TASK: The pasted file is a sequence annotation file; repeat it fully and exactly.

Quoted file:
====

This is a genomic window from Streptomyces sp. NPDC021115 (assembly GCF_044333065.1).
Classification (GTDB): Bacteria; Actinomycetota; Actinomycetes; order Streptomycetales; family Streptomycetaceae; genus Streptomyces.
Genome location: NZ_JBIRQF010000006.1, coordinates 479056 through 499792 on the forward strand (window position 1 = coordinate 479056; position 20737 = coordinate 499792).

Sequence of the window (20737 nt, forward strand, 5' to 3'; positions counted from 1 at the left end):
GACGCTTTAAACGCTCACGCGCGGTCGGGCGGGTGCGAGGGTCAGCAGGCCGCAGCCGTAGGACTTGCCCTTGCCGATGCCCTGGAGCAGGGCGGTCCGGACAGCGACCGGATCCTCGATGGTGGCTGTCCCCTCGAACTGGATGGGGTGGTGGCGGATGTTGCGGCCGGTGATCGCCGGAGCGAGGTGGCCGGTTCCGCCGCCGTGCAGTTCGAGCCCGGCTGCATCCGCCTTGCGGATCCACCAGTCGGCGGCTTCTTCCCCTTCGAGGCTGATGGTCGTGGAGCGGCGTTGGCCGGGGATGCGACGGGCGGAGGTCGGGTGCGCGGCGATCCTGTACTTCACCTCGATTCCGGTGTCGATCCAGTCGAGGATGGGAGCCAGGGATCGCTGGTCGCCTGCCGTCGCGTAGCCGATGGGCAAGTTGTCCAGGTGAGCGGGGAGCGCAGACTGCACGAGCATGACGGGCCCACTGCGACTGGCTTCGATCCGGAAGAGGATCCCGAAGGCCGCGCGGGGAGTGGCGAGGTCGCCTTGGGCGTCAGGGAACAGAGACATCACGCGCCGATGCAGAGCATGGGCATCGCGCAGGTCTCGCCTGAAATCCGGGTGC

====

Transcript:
This is a genomic window from Streptomyces sp. NPDC021115 (assembly GCF_044333065.1).
Classification (GTDB): Bacteria; Actinomycetota; Actinomycetes; order Streptomycetales; family Streptomycetaceae; genus Streptomyces.
Genome location: NZ_JBIRQF010000006.1, coordinates 479056 through 499792 on the forward strand (window position 1 = coordinate 479056; position 20737 = coordinate 499792).

Sequence of the window (20737 nt, forward strand, 5' to 3'; positions counted from 1 at the left end):
GACGCTTTAAACGCTCACGCGCGGTCGGGCGGGTGCGAGGGTCAGCAGGCCGCAGCCGTAGGACTTGCCCTTGCCGATGCCCTGGAGCAGGGCGGTCCGGACAGCGACCGGATCCTCGATGGTGGCTGTCCCCTCGAACTGGATGGGGTGGTGGCGGATGTTGCGGCCGGTGATCGCCGGAGCGAGGTGGCCGGTTCCGCCGCCGTGCAGTTCGAGCCCGGCTGCATCCGCCTTGCGGATCCACCAGTCGGCGGCTTCTTCCCCTTCGAGGCTGATGGTCGTGGAGCGGCGTTGGCCGGGGATGCGACGGGCGGAGGTCGGGTGCGCGGCGATCCTGTACTTCACCTCGATTCCGGTGTCGATCCAGTCGAGGATGGGAGCCAGGGATCGCTGGTCGCCTGCCGTCGCGTAGCCGATGGGCAAGTTGTCCAGGTGAGCGGGGAGCGCAGACTGCACGAGCATGACGGGCCCACTGCGACTGGCTTCGATCCGGAAGAGGATCCCGAAGGCCGCGCGGGGAGTGGCGAGGTCGCCTTGGGCGTCAGGGAACAGAGACATCACGCGCCGATGCAGAGCATGGGCATCGCGCAGGTCTCGCCTGAAATCCGGGTGC